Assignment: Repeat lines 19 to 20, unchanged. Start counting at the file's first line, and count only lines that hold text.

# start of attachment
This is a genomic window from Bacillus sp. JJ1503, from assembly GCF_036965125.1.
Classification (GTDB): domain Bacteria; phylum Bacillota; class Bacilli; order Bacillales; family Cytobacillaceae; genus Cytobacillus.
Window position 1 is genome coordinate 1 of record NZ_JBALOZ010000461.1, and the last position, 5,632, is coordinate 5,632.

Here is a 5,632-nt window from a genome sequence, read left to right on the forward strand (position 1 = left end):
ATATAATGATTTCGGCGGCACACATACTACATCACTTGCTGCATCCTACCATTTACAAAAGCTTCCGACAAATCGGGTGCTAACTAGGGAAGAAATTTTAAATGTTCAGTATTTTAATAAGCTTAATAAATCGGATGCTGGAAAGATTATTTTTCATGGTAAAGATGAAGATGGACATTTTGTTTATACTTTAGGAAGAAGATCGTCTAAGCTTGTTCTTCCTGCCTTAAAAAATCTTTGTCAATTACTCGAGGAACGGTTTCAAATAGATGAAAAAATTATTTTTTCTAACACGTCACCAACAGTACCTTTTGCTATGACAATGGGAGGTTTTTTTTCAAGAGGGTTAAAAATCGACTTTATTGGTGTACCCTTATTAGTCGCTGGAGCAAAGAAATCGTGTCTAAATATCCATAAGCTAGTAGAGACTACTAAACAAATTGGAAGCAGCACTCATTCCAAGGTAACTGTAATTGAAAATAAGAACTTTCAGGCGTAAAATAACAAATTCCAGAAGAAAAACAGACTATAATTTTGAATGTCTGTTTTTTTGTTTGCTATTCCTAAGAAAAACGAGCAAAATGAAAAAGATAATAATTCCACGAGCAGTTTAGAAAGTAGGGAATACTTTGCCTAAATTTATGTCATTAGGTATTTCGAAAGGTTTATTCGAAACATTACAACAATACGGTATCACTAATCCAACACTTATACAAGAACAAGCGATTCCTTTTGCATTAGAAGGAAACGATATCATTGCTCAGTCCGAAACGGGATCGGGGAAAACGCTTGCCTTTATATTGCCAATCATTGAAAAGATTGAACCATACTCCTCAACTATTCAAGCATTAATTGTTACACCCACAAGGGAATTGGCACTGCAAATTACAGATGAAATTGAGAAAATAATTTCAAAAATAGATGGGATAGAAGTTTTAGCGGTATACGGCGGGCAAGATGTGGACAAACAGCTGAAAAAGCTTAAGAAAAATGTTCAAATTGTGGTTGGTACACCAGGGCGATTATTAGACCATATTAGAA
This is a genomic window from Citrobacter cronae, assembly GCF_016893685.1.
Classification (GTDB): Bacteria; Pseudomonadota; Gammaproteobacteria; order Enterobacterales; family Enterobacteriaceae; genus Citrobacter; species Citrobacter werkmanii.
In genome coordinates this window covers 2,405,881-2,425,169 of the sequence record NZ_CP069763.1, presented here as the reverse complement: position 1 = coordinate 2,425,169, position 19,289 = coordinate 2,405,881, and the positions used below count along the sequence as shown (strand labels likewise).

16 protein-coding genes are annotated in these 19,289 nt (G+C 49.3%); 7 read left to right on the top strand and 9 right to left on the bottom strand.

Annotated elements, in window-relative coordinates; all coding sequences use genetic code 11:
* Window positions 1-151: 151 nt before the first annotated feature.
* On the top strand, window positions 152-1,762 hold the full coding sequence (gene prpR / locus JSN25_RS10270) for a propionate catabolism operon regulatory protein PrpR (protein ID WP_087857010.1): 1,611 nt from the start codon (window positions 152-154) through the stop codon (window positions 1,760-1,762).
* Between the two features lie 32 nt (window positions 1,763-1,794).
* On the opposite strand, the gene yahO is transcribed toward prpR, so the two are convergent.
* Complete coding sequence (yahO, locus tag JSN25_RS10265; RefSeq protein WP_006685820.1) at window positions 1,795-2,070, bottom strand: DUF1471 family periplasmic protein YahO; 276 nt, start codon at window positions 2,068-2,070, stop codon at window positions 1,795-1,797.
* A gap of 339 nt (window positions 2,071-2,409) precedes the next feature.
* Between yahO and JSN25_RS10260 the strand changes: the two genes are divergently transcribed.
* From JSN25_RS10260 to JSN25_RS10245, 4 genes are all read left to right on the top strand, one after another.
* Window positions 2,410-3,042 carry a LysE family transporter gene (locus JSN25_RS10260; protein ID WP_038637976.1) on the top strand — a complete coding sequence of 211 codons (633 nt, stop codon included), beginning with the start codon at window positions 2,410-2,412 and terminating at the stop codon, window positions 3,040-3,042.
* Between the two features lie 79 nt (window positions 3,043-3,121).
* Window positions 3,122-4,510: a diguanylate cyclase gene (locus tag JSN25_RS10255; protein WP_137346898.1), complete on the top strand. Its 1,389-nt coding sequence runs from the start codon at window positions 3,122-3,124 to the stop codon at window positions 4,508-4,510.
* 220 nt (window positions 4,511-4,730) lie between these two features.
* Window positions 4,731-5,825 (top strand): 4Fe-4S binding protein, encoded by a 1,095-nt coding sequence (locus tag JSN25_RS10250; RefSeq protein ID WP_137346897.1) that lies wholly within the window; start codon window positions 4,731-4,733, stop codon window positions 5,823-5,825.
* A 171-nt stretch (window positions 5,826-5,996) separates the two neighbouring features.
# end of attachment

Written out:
* Window positions 2,410-3,042 carry a LysE family transporter gene (locus JSN25_RS10260; protein ID WP_038637976.1) on the top strand — a complete coding sequence of 211 codons (633 nt, stop codon included), beginning with the start codon at window positions 2,410-2,412 and terminating at the stop codon, window positions 3,040-3,042.
* Between the two features lie 79 nt (window positions 3,043-3,121).